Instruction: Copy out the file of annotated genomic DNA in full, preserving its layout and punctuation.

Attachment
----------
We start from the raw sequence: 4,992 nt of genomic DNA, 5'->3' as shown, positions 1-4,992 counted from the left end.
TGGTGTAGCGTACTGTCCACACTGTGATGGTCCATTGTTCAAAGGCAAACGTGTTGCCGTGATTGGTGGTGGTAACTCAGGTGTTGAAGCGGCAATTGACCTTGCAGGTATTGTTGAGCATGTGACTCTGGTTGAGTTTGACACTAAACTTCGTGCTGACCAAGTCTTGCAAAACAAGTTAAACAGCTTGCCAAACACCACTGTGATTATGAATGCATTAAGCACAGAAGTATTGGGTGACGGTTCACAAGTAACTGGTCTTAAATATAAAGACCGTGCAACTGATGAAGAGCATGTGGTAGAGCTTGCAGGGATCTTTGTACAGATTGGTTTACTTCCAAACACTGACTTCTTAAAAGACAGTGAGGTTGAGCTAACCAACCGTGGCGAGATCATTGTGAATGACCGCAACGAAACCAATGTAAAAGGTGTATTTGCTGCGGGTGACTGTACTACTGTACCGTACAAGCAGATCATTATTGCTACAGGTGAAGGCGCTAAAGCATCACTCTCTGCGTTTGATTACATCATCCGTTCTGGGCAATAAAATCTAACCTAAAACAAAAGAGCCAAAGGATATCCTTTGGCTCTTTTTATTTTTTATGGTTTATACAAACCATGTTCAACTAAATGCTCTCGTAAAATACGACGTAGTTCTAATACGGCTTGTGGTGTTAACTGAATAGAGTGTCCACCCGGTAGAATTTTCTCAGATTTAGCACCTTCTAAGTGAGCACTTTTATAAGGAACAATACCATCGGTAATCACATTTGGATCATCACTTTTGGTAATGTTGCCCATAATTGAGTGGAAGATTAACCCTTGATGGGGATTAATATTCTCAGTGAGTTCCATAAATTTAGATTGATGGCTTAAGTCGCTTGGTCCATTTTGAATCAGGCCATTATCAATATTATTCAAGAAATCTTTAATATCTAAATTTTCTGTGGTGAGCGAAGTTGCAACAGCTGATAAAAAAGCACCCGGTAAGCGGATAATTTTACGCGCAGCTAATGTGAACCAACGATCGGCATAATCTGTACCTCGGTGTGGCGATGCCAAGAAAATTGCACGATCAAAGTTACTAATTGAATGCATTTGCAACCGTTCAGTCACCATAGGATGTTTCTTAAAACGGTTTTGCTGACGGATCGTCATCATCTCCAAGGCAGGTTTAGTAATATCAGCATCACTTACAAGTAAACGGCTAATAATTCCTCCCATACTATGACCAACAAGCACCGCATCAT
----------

We start from the raw sequence: 4,992 nt of genomic DNA, 5'->3' as shown, positions 1-4,992 counted from the left end.
TGGTGTAGCGTACTGTCCACACTGTGATGGTCCATTGTTCAAAGGCAAACGTGTTGCCGTGATTGGTGGTGGTAACTCAGGTGTTGAAGCGGCAATTGACCTTGCAGGTATTGTTGAGCATGTGACTCTGGTTGAGTTTGACACTAAACTTCGTGCTGACCAAGTCTTGCAAAACAAGTTAAACAGCTTGCCAAACACCACTGTGATTATGAATGCATTAAGCACAGAAGTATTGGGTGACGGTTCACAAGTAACTGGTCTTAAATATAAAGACCGTGCAACTGATGAAGAGCATGTGGTAGAGCTTGCAGGGATCTTTGTACAGATTGGTTTACTTCCAAACACTGACTTCTTAAAAGACAGTGAGGTTGAGCTAACCAACCGTGGCGAGATCATTGTGAATGACCGCAACGAAACCAATGTAAAAGGTGTATTTGCTGCGGGTGACTGTACTACTGTACCGTACAAGCAGATCATTATTGCTACAGGTGAAGGCGCTAAAGCATCACTCTCTGCGTTTGATTACATCATCCGTTCTGGGCAATAAAATCTAACCTAAAACAAAAGAGCCAAAGGATATCCTTTGGCTCTTTTTATTTTTTATGGTTTATACAAACCATGTTCAACTAAATGCTCTCGTAAAATACGACGTAGTTCTAATACGGCTTGTGGTGTTAACTGAATAGAGTGTCCACCCGGTAGAATTTTCTCAGATTTAGCACCTTCTAAGTGAGCACTTTTATAAGGAACAATACCATCGGTAATCACATTTGGATCATCACTTTTGGTAATGTTGCCCATAATTGAGTGGAAGATTAACCCTTGATGGGGATTAATATTCTCAGTGAGTTCCATAAATTTAGATTGATGGCTTAAGTCGCTTGGTCCATTTTGAATCAGGCCATTATCAATATTATTCAAGAAATCTTTAATATCTAAATTTTCTGTGGTGAGCGAAGTTGCAACAGCTGATAAAAAAGCACCCGGTAAGCGGATAATTTTACGCGCAGCTAATGTGAACCAACGATCGGCATAATCTGTACCTCGGTGTGGCGATGCCAAGAAAATTGCACGATCAAAGTTACTAATTGAATGCATTTGCAACCGTTCAGTCACCATAGGATGTTTCTTAAAACGGTTTTGCTGACGGATCGTCATCATCTCCAAGGCAGGTTTAGTAATATCAGCATCACTTACAAGTAAACGGCTAATAATTCCTCCCATACTATGACCAACAAGCACCGCATCAT